BUSD’s Expansion of Ethnic Studies is a Positive Change – Berkeley High Jacket
In 1991, the Berkeley Unified School District (BUSD) became the first public school system in the country to mandate an ethnic studies course. For the past thirty years, this ethnic studies program has been contained in a single semester during the first year.
BUSD now plans to expand its Ethnic Studies course by integrating it into the curricula each year, which would allow course material to be spread over several semesters. Students would be introduced to concepts related to ethnic studies throughout their BUSD education in order to provide them with a better understanding of the complex racial dynamics that have long shaped the United States.
In a nation divided over how to teach racial history, BUSD is making the right decision by expanding its ethnic studies curriculum. This course explores race and ethnicity in its cultural context. It also presupposes that there have been centuries of systematic racism which cannot be solved by “color blindness” but by specific recognition of the problem. On top of that, it teaches deliberate steps that must be taken to demolish racist institutions.
One semester is nowhere near enough to teach a subject as broad as Ethnic Studies, especially because it has such complex ramifications in the real world. Having a time constraint of one semester allows little more than an overview of concepts related to ethnic studies. The fact that students learn ethnic studies at a younger age gives teachers more time to teach the necessary materials.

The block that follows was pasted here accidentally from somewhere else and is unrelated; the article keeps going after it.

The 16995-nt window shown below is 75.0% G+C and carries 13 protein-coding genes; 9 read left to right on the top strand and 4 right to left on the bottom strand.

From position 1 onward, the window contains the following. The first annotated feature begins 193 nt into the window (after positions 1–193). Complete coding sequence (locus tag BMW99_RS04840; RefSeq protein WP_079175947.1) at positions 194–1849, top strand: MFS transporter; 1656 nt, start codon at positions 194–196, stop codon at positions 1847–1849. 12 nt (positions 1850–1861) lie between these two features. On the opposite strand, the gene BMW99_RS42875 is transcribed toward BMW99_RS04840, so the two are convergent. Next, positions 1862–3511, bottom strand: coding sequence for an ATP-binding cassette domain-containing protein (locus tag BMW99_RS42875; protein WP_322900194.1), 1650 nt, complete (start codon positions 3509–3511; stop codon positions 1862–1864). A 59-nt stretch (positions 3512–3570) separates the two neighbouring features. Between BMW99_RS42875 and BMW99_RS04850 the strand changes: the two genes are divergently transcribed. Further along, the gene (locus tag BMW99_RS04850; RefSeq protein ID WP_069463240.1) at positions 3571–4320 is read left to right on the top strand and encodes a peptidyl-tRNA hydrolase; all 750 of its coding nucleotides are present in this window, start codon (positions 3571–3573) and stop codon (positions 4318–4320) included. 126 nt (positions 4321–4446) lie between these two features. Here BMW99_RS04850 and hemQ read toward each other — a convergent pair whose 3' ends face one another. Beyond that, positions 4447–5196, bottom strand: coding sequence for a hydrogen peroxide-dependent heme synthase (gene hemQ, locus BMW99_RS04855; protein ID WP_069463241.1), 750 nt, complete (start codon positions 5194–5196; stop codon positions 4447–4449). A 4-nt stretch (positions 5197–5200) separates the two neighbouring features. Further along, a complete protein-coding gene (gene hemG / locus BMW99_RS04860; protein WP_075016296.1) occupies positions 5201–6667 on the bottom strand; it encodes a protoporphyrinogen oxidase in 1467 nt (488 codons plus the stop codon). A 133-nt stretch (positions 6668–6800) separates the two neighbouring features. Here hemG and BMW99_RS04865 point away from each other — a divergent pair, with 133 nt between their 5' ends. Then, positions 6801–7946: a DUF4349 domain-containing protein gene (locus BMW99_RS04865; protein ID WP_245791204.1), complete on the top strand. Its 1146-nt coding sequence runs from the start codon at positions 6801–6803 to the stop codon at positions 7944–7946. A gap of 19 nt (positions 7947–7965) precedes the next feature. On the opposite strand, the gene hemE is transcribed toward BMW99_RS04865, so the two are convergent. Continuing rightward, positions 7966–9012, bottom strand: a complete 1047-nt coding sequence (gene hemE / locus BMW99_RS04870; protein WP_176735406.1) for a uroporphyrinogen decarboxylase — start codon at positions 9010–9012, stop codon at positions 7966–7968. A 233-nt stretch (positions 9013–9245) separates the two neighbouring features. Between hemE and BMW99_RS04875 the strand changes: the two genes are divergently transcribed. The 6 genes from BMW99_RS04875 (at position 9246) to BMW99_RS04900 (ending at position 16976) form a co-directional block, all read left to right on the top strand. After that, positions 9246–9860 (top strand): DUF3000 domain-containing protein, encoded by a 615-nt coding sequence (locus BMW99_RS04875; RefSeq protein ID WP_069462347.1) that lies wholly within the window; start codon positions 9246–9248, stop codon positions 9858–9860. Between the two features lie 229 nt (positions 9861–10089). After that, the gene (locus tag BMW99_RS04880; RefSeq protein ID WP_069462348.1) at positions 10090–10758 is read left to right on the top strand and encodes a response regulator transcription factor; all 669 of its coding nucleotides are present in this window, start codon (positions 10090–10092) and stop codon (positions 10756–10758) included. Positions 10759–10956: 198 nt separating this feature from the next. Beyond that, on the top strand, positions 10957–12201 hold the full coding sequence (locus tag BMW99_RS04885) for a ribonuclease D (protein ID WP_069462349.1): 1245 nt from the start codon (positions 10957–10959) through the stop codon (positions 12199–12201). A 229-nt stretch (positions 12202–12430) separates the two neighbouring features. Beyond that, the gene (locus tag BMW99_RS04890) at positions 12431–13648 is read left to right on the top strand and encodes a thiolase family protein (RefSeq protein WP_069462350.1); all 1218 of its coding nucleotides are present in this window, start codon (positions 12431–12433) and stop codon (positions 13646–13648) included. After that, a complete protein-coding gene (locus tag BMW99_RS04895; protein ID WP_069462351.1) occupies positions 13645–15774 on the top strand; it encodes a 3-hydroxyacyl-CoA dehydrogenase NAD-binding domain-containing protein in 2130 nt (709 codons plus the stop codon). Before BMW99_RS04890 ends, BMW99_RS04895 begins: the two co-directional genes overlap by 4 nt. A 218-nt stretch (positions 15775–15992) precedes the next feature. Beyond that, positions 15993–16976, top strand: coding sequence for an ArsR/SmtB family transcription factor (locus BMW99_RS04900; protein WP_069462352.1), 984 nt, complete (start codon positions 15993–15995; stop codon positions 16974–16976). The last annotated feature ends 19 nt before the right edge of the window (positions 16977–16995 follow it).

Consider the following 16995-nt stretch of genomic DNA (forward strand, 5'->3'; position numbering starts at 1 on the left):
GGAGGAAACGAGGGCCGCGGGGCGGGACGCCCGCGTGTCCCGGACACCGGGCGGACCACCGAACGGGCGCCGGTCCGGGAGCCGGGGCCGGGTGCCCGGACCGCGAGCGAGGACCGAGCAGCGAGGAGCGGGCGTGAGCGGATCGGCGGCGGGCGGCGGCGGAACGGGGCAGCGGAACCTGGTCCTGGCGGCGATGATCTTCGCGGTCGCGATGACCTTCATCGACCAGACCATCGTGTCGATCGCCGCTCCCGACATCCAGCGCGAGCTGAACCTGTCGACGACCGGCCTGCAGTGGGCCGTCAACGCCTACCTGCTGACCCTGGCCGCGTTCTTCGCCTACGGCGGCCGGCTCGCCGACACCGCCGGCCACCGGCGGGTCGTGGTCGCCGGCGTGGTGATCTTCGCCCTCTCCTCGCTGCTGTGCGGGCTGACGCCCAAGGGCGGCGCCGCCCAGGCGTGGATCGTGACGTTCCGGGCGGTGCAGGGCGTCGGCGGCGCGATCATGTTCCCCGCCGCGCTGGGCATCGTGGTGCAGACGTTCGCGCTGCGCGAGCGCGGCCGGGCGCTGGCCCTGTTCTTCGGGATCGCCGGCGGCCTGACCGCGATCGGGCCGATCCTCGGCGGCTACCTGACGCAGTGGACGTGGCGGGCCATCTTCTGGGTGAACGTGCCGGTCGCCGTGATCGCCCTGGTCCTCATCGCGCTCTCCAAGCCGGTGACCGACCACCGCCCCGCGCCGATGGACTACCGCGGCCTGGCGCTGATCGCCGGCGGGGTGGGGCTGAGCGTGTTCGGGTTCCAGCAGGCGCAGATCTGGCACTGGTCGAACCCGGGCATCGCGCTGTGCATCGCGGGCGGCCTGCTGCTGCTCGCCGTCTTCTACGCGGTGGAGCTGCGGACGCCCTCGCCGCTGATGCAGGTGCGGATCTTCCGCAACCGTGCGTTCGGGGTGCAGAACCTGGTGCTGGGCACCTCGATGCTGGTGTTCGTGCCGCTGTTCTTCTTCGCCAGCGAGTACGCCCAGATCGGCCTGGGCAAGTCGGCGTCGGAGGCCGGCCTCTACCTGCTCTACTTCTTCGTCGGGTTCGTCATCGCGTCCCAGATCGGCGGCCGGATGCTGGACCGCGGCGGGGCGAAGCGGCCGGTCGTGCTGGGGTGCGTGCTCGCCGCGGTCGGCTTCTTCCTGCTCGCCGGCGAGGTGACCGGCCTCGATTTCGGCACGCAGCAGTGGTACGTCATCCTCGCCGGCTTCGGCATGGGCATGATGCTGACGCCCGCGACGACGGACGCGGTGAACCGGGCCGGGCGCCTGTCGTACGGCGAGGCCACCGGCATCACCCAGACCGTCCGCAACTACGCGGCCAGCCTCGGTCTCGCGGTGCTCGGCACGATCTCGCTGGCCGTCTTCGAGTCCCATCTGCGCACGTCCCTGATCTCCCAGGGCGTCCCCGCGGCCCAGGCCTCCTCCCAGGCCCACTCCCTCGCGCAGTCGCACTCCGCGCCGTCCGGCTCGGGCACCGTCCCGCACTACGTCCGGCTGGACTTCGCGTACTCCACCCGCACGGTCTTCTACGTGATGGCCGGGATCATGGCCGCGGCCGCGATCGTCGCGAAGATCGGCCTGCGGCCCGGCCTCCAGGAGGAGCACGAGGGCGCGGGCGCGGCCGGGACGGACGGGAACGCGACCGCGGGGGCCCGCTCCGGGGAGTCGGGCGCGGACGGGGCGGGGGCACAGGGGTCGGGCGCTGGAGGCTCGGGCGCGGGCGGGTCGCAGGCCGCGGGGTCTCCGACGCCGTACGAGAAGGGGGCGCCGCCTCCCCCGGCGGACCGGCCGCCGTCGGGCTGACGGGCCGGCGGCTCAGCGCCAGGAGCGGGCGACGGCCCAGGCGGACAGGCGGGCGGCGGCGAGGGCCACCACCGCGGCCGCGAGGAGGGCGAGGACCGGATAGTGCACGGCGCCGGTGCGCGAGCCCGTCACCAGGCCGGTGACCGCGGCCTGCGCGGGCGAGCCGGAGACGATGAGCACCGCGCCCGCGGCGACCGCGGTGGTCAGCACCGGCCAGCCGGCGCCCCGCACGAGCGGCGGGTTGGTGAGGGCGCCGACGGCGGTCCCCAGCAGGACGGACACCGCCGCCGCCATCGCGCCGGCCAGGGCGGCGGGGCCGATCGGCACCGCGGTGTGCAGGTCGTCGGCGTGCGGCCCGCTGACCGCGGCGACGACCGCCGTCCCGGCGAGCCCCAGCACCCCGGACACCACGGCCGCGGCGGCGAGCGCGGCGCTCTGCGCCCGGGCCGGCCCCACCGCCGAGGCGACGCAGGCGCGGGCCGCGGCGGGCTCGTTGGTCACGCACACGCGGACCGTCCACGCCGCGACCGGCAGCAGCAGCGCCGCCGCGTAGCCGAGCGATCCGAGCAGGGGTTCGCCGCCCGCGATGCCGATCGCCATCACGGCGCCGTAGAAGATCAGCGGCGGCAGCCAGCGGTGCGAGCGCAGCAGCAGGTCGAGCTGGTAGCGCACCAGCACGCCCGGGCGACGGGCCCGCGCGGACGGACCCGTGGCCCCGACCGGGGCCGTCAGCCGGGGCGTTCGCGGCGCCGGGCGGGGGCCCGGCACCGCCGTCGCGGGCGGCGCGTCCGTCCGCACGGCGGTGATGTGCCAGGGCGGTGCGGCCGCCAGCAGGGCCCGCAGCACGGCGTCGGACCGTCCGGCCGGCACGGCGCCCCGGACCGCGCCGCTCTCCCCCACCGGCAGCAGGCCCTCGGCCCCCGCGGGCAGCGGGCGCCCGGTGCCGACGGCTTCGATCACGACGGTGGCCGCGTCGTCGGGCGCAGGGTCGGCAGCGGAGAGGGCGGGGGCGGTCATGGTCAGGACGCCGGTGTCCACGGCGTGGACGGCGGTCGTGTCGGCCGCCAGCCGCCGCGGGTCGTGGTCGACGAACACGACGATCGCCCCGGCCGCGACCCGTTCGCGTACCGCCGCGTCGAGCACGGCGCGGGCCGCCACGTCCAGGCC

In more concrete terms, the expansion of ethnic studies could mean greater representation of people of color in the humanities, which is important for all students. Not only is diverse representation crucial for the development of students, but they must also be educated about the nature of the breed in the United States.
Many people will say that elementary and middle school students are too young to understand or be exposed to the racial history of this country. From a young age, children will experience complex racial dynamics, especially as children grow up with more and more homeless Internet access. This exposes them to very distorted representations of race in the United States, which can be detrimental.
Despite early exposure, children have few tools to discern and push back problematic information. Educating children in media literacy is an issue that cannot be overemphasized in this age of targeted advertising, as tweens and teens surfing the internet are targeted by political groups. Because understanding the complexity of the breed is essential to having a holistic understanding of the United States, educating children early on is essential.
An expansion of BUSD’s Ethnic Studies program from a semester course to an integrated curriculum of district-wide humanities courses will be a force for good. Ethnic studies provide the necessary social context for young students who are trying to make sense of the world. Likewise, humanities courses without proper recognition of racial factors do students a disservice.
Ultimately, early exposure to the concepts of ethnic studies will benefit the education of all BUSD students.